In his fascinating book THE BETTER ANGLES OF OUR NATURE, WHY VIOLENCE HAS DECLINED, writer Steven Pinker puts out an interesting theory that makes a lot of sense to me.  It all goes back to the original British settlers of America; the northern areas were mostly settled by English farmers, while the southern parts were settled by Scots-Irish cattle ranchers and herders.  These two different methods of survival led to different life styles: if you're a farmer, no one can just swoop in and steal your farmland overnight (they could take your crops, but not the land itself), if, however you're a person who's livelihood lies in livestock, it is entirely possible that some thief in the night could make off with all your valued goods, leaving you destitute.  Add to that the fact that in those early settler days, the nearest law authority figure was often miles away, and you can see why herders  created a different culture than farmers.  For a herder, buying a gun meant more than hunting, it was for protecting one's valuable livestock, hence the pervasive gun culture and the attitude of violent retribution that goes with it, that still exists in so many red states. Along with building a strong gun culture, herders also built a strong honor system as a way to deter criminals, which explains why so many low down villains in old westerns are horse thieves and cattle rustlers.  Another factor was the fact that herder communities usually lived in isolated, mountainous regions, which led to a general distrust of strangers, because any outsider might be a potential thief.  Again, this has echoes today in the conservative mindset (promoted by conservative thinkers like David Brooks and Thomas Sowell), that has a Tragic Vision of human nature, one that thinks things like a strong military and harsh criminal punishment (with a death penalty), tempered by the good influence of the church,  are needed to control the base animalistic nature that drives people to do bad things.  The state of Texas is a good example of this; when one thinks of Texas, we think of a big gun culture, a strong sense of honor ("don't mess with Texas!"), conservative politics, and a stronger belief in the death penalty than any other state.  They're also famous for their ranching history, with expressions like "big hat, no cattle" coming from there, not to mention a college football team named the longhorns, who's mascot is a bull.  It would seem that these two aspects of Texas society have fed on each other over the years.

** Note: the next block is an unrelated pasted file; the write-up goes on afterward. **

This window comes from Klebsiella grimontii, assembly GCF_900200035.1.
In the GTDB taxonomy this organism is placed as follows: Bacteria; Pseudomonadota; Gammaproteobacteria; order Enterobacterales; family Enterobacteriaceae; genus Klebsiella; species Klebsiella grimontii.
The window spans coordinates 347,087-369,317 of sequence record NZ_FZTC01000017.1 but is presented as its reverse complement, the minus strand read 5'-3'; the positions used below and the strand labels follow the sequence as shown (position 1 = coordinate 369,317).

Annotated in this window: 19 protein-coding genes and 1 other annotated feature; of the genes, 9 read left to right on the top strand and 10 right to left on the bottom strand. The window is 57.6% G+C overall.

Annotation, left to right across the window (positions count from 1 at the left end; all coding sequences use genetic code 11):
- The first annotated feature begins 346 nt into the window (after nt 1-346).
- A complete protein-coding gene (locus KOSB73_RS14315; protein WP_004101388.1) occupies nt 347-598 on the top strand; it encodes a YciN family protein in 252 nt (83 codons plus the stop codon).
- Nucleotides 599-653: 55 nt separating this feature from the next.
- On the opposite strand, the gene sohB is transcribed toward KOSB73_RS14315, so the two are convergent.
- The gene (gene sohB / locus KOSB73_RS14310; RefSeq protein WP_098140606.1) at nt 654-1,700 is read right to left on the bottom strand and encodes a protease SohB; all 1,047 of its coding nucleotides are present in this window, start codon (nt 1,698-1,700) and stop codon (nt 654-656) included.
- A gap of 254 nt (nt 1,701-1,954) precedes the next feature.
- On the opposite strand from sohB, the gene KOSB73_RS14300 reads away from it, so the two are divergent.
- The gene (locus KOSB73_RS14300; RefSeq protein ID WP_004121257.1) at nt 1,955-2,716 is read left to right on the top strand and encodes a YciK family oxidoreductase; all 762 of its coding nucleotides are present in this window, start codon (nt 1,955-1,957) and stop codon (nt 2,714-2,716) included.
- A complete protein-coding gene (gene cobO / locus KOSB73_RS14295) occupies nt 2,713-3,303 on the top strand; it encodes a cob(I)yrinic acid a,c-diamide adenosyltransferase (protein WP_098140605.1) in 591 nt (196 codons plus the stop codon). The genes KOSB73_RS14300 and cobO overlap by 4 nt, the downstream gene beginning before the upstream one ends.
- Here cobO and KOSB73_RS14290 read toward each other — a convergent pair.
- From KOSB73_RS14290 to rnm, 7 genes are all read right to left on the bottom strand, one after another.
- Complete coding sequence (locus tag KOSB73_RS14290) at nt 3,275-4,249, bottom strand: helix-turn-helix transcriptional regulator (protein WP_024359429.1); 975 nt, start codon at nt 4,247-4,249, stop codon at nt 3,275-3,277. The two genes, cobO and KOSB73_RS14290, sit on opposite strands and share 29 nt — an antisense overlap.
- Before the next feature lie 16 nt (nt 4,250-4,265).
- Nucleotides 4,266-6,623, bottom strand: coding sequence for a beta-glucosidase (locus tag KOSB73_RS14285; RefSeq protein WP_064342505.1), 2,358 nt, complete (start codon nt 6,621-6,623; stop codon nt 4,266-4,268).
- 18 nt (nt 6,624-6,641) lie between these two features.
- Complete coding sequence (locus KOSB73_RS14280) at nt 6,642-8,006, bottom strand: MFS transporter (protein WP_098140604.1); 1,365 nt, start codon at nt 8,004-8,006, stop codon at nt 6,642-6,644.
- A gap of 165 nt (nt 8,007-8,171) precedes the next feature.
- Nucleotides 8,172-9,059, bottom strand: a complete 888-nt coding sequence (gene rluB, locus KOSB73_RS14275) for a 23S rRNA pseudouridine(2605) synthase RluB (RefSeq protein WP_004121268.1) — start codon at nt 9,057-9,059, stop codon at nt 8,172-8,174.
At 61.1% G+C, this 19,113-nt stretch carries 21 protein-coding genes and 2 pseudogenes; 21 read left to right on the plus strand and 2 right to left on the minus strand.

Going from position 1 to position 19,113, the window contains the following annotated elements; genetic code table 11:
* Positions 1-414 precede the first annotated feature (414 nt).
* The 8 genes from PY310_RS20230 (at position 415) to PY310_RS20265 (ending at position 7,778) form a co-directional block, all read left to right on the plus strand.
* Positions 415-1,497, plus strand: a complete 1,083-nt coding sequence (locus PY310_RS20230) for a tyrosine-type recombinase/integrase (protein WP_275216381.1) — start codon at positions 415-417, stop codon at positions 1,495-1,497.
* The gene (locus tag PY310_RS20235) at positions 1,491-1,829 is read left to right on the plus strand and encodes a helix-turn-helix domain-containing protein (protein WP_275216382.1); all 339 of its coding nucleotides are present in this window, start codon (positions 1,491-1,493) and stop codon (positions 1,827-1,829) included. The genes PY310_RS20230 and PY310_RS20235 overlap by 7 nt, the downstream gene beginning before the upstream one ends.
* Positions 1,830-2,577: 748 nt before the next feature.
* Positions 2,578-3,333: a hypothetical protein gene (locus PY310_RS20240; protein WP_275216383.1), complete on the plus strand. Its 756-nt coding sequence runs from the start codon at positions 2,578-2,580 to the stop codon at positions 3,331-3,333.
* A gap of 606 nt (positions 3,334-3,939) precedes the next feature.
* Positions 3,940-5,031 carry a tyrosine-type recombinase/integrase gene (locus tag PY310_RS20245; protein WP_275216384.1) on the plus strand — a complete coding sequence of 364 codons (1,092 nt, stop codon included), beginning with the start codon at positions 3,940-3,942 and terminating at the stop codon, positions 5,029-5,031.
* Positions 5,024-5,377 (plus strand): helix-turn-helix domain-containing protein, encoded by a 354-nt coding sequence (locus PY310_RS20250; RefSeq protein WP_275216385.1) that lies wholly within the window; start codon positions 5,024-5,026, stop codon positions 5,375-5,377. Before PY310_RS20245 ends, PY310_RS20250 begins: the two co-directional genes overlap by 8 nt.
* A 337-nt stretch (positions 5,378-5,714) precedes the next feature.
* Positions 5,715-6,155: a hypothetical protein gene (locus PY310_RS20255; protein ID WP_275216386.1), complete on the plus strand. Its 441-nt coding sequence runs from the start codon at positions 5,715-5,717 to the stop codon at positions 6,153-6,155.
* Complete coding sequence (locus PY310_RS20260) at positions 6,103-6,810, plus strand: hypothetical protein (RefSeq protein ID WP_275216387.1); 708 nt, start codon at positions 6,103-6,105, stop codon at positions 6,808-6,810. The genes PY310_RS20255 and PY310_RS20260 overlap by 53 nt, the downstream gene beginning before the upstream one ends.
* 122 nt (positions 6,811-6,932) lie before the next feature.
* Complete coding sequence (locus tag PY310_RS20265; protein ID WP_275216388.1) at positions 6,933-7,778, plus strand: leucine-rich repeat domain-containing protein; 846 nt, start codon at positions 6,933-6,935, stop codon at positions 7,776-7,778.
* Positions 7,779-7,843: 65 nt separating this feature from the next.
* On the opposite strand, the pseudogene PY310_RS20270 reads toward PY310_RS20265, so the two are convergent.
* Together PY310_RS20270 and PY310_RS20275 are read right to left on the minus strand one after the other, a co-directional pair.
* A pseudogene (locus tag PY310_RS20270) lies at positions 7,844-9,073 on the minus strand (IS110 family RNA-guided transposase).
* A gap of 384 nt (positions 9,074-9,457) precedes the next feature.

So, the culture that our ancestors marinated in and passed down from generation to generation still effects us to this day, even when most of us are no longer farmers or ranchers.  And these attitudes go beyond politics:   I'm a northern born liberal, and I once had a job with a  boss who was a mid western born conservative.  Although we got along well despite our political differences, it never failed to amaze me just how much she lived in fear, and how little she would trust people she didn't know.  I remember when I told her that I was going to a training school to learn how to teach English to people in other countries with the intention of traveling, the first words out of her mouth was a stern warning about how the people at the training school might use me as a drug mule.  Not, "how interesting" or, "good luck with that", no, it was straight to the fear that people who took the time to open a training school for teaching English were really drug runners!  This also explains why the conservative media seems so over the top in its messages to those who aren't conservative; when they say Barak Obama "hates America" and wants to "destroy it", they're playing to the increased fear response in their conservative audience.